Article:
There is an old and well-worn joke about New Yorkers and their need for noise as a prerequisite for sleep. It's not entirely false. I, myself, am creeped out by silence, ask any of the people who have ever lived with me and they will note that I do not watch television so much as listen to it; the only place my iPod ever really gets used is in the kitchen; and once upon a time I needed the soothing sound of television to lull me to sleep. The house in Greenwich is obviously less noisy than the apartment in Manhattan.
Noises that city dwellers are accustomed to include sirens, brakes, hooligans, gun shots, loud music, and the gentle hum of traffic. Add to that the sound of dripping faucets, the upstairs neighbor flushing, the hiss and clank of steam heat, and you start to understand the background cacophony that is city life. There is a limit, of course. I remember being shown an apartment that was directly across from the elevated subway line at Broadway and 125th and looking at the real estate agent with what I hoped was a look that conveyed that someone could pay ME to live there, but that I would not be paying SOMEONE ELSE for the privilege.
But now I live in a calm suburb, cloistered from the noise of people doing things. On the bright side, I do not have to find ways to block out my superintendent's infinite loop of the same six really crappy Spanish-language pop songs; on the less bright side, I'll admit, it's creepy. Fortunately (and anyone who has ever looked for suburban real estate will proceed to shudder in horror), our house is in the approach path for Westchester County Airport. Yes, I know, I'm a freak. Strangely, given the complaints I have heard about such locations, I don't hear the planes most of the time. I guess our house is far enough away that if any other noise is present, one doesn't notice (or this ONE doesn't notice), yet at night, especially in the winter when, thank god, the crickets are on hiatus (I hate the sound of crickets. HATE), that gentle hum of jet engines is calming.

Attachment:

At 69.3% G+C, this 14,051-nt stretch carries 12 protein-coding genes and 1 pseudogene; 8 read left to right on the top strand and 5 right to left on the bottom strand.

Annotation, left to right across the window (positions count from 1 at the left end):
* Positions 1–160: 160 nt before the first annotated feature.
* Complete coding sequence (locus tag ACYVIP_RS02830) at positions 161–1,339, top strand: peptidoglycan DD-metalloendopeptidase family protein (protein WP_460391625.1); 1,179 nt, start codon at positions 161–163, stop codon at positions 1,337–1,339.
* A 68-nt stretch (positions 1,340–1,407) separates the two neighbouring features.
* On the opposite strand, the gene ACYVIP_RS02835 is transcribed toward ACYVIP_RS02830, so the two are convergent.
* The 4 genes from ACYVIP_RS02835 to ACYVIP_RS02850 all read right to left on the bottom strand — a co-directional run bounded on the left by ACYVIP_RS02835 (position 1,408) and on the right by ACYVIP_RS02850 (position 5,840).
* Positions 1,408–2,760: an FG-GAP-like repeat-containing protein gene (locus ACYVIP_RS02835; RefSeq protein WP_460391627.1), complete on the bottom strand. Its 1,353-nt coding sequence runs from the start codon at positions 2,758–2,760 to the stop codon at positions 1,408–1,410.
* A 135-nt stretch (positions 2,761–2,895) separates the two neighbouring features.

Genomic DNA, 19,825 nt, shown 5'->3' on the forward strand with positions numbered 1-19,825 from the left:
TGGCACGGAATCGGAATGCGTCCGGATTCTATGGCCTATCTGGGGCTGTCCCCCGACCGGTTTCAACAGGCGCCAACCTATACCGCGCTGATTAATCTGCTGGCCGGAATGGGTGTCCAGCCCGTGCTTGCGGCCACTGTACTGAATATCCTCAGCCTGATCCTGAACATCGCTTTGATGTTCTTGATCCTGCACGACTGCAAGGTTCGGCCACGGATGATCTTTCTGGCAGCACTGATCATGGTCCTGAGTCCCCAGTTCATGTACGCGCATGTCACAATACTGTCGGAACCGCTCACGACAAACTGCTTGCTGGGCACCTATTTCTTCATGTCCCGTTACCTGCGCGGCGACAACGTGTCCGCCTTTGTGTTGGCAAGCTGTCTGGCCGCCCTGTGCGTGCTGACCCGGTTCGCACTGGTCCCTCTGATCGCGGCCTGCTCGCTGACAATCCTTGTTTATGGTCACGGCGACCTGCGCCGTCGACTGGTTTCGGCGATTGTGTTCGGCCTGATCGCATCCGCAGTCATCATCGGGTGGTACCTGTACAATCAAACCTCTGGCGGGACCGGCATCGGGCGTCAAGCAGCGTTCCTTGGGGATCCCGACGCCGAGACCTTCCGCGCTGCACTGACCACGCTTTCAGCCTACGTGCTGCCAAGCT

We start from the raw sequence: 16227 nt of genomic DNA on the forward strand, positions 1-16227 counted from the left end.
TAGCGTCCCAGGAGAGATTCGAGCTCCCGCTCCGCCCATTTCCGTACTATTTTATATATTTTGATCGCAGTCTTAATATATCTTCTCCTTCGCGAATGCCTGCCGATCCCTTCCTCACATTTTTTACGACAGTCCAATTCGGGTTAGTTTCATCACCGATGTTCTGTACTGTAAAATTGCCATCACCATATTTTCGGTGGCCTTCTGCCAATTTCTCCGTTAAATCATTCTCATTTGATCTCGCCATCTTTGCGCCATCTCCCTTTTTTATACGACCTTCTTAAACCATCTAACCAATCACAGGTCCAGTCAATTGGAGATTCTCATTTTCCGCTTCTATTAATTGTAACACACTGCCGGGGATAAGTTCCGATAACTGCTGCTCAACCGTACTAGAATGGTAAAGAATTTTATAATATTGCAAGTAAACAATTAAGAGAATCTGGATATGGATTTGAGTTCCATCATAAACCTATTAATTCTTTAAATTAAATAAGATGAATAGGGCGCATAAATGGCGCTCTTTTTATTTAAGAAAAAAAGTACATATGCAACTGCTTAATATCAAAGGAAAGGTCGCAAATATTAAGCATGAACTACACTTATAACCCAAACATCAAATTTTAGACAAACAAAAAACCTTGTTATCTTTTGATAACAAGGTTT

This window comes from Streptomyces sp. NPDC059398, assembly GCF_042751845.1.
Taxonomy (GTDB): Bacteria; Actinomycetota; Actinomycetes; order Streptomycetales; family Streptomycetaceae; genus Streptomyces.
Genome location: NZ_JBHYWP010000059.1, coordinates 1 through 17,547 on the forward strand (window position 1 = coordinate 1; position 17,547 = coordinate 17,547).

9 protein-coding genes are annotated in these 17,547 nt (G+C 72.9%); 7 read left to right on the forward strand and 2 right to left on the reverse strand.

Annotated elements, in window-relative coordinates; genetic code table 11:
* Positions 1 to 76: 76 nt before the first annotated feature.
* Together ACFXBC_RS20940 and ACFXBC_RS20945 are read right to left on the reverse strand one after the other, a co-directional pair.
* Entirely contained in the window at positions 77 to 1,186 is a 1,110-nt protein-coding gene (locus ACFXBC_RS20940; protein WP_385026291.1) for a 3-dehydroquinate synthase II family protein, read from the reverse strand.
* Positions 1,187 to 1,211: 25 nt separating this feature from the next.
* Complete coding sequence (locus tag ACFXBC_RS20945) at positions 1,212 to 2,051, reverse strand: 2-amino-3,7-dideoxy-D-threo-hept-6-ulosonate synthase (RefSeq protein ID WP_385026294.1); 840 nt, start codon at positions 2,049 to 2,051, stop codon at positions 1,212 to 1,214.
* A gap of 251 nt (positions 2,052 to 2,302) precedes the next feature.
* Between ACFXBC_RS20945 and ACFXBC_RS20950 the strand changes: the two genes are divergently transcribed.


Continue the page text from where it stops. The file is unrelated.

Consider the alternatives: our house, as I guess all houses do, creaks - for no good reason; even when the heat is off, the sounds of the heat remain, and they're not the familiar hisses of apartment steam heat; the toilet will burble periodically - not because someone has used it, just because.
A couple of weeks ago, I had this conversation: "Babe, when I pulled into the garage this evening there was an armadillo with a rat's tail in our driveway. Is that normal?" "That's an opossum." Great, so now a giant rat is my neighbor. Now all outdoor noises are the rat. I go to bring trash out and I am in constant fear that the rat of unusual size will be waiting for me. Not that I long for our old neighbors, the mice who shat everywhere and chewed things, but really, a rat the size of an armadillo?
Don't even get me started on the honking of the non-migrational Canada geese which are, apparently, endangered meaning that taking potshots at them with the pellet gun is verboten (see also, running them over).
So I will take the sound of a jet gracefully descending in the night. It conjures thoughts of travel - always a good thing - and reminds me that even though I am surrounded by geese and massive rats (to say nothing of the presumed animals that live in the attic: bats, ferrets, hornets), there is something normal out there. Something built by man in his noisy period that burns kerosene and, one hopes, occasionally sucks a Canada goose into its turbine.
12 hours ago